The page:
Mars’ Misty Mountains


Looking like Mars’ version of Land of the Lost, these two mist-capped volcanoes are located in the Tharsis region in Mars’ northern hemisphere. In this latest set of images released by the Mars Express team, a desolate looking landscape is softened by icy clouds drifting past the summit of Ceraunius Tholus, with the smaller Uranius Tholus to the right. No dinosaurs or Sleestaks are visible, but it looks like Uncle Jack could show up any minute!

The image was created from three different passes over the region by the spacecraft, and – surprisingly – during the middle orbit the clouds showed up. By the time Mars Express crossed again and took the final strip of data needed for this image, the clouds had long since dispersed and so there is a sharp line across them in the finished mosaic.

See below for a 3-D, perspective view of these two volcanoes.

Mars' volcanoes Ceraunius Tholus and Uranius Tholus in 3-D. Credits: ESA/DLR/FU Berlin (G. Neukum). Click for larger version.

Tharsis region — often called the Tharsis Bulge — is a continent-size volcanic plateau in Mars’ western hemisphere. The region is home to the largest volcanoes in the solar system, including the three enormous shield volcanoes Arsia Mons, Pavonis Mons, and Ascraeus Mons. The tallest volcano on the planet, Olympus Mons, is way off to the western side of the Tharsis plateau.

See the Mars Express website for more information and more images of Ceraunius Tholus and Uranius Tholus.

The images were taken during 2004-2006.

4 Replies to “Mars’ Misty Mountains”

  1. This is OT (but Mars related)…..

    Looks like Faux News has scooped most scientists once again (remember the recent ‘evidence’ for life from Mars ‘discovered’ in meteorites). Seems a rocket scientist believes a “natural nuclear blast” occurred 180 Mya on the northern Mare Acidalium region of Mars. The blast is said to be the equivalent to one million one-megaton H-bombs. Uh, yeah:

    Also he notes this radiation “also explains why the planet looks red.” !

    Well I’ll be gobsmacked. 🙂

    1. This has got to make you wonder how smart these guys are. Ok, a guy named Brandenburg says it happened, which might mean this conjecture should be checked out with others. It looks like they ran with the story. It would require a good amount of U-235 for this to happen, which is highly unlikely given short half lives. This has to be in a pretty pure form as well. The U-235 has to be coincident with a neutron source and to make it really work some way the U-235 nuclei must be brought to close proximity. This is the whole business of imploding cores or the gun barrel method of slamming two chunks together at high velocity. Could this all happen together? Yes, but extremely unlikely. It would require a meteoroid slamming into the U-235 which is also subjected to a neutron source. Maybe the meteoroid had a lot of U-235 and was recently generated by a nearby supernova. Not impossible, but very unlikely.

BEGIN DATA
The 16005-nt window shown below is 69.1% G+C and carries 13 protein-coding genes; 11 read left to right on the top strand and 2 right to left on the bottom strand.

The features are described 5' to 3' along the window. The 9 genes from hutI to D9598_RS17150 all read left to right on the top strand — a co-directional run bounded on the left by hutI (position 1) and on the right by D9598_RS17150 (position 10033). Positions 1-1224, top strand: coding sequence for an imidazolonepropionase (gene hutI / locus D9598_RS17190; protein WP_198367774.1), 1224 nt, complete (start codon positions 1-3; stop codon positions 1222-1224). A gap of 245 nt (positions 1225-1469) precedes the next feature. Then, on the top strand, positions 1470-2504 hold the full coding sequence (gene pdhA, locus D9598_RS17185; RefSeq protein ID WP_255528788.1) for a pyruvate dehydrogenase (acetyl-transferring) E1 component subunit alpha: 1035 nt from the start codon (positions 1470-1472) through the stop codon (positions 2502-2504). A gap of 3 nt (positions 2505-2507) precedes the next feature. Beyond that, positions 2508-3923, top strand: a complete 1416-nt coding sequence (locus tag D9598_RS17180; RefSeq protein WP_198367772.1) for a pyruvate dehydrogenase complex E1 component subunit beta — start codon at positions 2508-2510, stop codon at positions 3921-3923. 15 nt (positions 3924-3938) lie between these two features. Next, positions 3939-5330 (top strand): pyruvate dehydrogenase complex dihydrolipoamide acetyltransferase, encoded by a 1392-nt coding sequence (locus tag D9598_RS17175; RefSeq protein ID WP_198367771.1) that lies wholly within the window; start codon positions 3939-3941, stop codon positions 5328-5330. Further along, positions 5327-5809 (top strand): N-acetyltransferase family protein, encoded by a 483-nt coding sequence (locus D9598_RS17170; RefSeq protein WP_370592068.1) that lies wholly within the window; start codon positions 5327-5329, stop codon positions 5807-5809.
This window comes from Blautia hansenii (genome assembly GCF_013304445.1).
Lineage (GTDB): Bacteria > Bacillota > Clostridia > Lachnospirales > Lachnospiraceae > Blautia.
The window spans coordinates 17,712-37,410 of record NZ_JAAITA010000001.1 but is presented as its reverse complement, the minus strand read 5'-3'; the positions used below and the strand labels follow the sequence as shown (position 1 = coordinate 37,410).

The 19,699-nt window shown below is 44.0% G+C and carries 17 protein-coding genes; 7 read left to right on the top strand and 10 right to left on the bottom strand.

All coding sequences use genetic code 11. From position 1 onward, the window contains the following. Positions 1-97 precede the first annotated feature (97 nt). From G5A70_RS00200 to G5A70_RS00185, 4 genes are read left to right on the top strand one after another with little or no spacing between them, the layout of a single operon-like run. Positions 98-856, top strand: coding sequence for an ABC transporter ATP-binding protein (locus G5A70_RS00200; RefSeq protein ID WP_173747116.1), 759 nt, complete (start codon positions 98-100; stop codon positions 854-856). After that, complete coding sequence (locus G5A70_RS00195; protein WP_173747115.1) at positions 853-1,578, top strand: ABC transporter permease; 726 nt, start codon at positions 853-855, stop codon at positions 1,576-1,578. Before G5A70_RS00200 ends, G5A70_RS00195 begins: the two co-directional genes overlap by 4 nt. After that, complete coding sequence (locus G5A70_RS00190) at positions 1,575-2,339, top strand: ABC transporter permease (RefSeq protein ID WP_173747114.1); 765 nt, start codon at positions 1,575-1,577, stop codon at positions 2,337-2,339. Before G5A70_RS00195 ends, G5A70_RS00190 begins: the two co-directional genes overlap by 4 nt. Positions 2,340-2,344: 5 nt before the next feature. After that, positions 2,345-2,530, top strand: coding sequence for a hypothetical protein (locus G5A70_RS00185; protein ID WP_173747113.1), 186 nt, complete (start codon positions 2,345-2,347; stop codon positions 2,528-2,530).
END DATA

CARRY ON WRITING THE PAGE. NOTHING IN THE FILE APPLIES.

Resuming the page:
Natural nuclear reactors have happened, where one existed in N Congo about 1.6 billion years ago.


    2. I think that was a Fox News “April Fool” joke; however, it’s hard to tell when they are just joking or really serious!

      1. LOL. I think you may be right, this is probably April Fool fodder, but like you say, with Faux who knows what’s up wrt science reportage.

        The mention of the Oklo natural reactor & Tunguska probably should have been a tipoff, and they never really discuss what actually happened. The Harrison Schmidt “general validity” part was pretty funny though.

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